“This had nothing to do with security,” she said in an interview. “The armaments for Hamas were not coming from this flotilla.”
The fatalities all occurred aboard the Mavi Marmara, a Turkish passenger vessel that was carrying about 600 activists under the auspices of Insani Yardim Vakfi, an organization also known as I.H.H. Israeli officials have characterized it as a dangerous Islamic organization with terrorist links.
Yet the organization, founded in 1992 to collect aid for the Bosnians, is now active in 120 countries and has been present at recent disaster areas like Haiti and New Orleans.


“Our volunteers were not trained military personnel,” said Yavuz Dede, deputy director of the organization. “They were civilians trying to get aid to Gaza. There were artists, intellectuals and journalists among them. Such an offensive cannot be explained by any terms.”
There were no immediate accounts available from the passengers of the Turkish ship, which arrived at the naval base in Ashdod on Monday evening, where nearly three dozen were arrested, many for not giving their names. The base was off limits to the news media and declared a closed military zone.
The injured had been flown by helicopter to Israeli hospitals. At the Sheba Medical Center at Tel Hashomer, near Tel Aviv, relatives of injured soldiers were gathered outside an intensive care unit when a man with a long beard, one of the wounded passengers, was wheeled by, escorted by military police.
Organizers of the flotilla, relying mainly on footage filmed by activists on board the Turkish passenger ship, because all other communications were down, blamed Israeli aggression for the deadly results.


The Israeli soldiers dropped onto the deck and “opened fire on sleeping civilians at four in the morning,” said Greta Berlin, a leader of the pro-Palestinian Free Gaza Movement, speaking by phone from Cyprus on Monday.
Israeli officials said that international law allowed for the capture of naval vessels in international waters if they were about to violate a blockade. The blockade was imposed by Israel and Egypt after the Hamas takeover of Gaza in 2007. Israel’s deputy foreign minister, Danny Ayalon, said Monday that the blockade was “aimed at preventing the infiltration of terror and terrorists into Gaza.”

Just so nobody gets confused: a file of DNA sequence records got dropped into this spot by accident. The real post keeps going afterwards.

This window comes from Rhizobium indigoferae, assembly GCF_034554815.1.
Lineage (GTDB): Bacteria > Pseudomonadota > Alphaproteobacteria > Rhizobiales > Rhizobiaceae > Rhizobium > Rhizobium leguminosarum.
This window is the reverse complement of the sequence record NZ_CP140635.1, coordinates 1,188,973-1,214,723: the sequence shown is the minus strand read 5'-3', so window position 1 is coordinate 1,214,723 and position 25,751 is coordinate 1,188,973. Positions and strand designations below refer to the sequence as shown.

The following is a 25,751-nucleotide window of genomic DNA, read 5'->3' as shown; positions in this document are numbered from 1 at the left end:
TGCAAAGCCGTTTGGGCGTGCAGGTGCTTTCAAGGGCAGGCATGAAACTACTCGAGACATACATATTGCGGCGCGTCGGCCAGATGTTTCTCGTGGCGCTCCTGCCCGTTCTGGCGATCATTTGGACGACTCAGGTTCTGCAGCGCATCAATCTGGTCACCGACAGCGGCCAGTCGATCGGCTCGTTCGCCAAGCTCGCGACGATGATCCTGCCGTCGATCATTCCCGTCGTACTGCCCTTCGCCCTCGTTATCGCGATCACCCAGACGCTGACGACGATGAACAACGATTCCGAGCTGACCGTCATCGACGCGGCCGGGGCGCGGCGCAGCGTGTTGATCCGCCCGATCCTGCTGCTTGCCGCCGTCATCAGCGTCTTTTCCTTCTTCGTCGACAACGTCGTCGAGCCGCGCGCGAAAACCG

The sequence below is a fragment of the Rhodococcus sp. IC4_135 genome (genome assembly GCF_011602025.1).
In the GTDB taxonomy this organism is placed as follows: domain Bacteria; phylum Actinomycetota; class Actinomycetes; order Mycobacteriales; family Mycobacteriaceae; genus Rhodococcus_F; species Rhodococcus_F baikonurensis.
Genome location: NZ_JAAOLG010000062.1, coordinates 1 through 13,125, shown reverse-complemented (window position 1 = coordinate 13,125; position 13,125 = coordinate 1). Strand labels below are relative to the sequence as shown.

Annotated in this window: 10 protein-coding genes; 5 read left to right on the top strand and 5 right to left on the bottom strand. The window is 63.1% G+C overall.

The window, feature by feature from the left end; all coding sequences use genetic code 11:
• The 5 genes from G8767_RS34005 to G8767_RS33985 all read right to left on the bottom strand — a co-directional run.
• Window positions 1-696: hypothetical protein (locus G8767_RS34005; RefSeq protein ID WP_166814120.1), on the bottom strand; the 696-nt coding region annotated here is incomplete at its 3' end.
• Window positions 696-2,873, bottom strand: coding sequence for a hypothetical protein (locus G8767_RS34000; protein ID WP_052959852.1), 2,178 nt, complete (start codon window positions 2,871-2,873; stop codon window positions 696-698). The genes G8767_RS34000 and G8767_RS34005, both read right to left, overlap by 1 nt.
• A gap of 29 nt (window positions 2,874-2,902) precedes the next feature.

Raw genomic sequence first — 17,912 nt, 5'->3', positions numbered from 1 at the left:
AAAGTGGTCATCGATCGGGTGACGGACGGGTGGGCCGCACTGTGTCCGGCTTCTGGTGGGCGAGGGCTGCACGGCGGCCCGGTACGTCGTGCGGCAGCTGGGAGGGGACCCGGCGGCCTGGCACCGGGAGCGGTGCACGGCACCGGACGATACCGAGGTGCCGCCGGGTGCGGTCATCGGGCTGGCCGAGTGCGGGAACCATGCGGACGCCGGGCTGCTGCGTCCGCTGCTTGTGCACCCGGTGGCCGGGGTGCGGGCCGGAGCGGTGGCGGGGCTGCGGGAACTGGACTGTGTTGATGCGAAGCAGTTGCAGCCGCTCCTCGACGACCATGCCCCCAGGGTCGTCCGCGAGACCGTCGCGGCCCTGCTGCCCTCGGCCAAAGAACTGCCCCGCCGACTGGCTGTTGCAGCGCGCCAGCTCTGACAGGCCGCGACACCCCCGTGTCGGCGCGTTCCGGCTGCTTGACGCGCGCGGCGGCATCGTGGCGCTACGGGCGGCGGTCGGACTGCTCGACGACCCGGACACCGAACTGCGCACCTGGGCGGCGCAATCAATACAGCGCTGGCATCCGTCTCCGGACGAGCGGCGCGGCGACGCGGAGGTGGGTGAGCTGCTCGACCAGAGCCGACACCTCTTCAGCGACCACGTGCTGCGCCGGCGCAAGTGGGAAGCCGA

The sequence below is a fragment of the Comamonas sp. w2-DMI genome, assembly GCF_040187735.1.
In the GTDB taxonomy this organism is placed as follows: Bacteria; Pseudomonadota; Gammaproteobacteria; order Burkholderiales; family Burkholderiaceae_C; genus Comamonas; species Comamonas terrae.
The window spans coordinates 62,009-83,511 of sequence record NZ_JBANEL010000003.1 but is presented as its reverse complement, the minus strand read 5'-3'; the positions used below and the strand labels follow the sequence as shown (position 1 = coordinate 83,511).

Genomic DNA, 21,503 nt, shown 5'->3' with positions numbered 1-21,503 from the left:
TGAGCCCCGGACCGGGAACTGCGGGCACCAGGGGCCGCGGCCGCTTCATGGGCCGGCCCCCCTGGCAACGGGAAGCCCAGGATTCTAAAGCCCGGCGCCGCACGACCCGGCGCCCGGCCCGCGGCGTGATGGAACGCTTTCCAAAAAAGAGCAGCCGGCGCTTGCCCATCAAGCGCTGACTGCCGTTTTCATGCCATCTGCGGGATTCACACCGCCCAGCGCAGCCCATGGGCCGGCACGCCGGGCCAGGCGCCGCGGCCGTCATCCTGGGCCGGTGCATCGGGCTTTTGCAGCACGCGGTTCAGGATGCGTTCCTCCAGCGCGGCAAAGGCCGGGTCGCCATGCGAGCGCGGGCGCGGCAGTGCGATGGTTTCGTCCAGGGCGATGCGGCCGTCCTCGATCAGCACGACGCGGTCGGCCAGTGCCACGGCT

Despite sporadic rocket fire from the Palestinian territory against southern Israel, Israel says it allows enough basic supplies through border crossings to avoid any acute humanitarian crisis. But it insists that there will be no significant change so long as Hamas continues to hold Gilad Shalit, an Israeli soldier captured in a cross-border raid in 2006.


The Free Gaza Movement has organized several aid voyages since the summer of 2008, usually consisting of one or two vessels. The earliest ones were allowed to reach Gaza. Others have been intercepted and forced back, and one, last June, was commandeered by the Israeli Navy and towed to Ashdod. This six-boat fleet was the most ambitious attempt yet to break the blockade.
Reporting was contributed by Sebnem Arsu from Istanbul, Dina Kraft from Tel Aviv, Rina Castelnuovo from Ashdod, Fares Akram from Gaza and Neil MacFarquhar from the United Nations.


By ISABEL KERSHNER (NYT), Jerusalem, May 31, 2010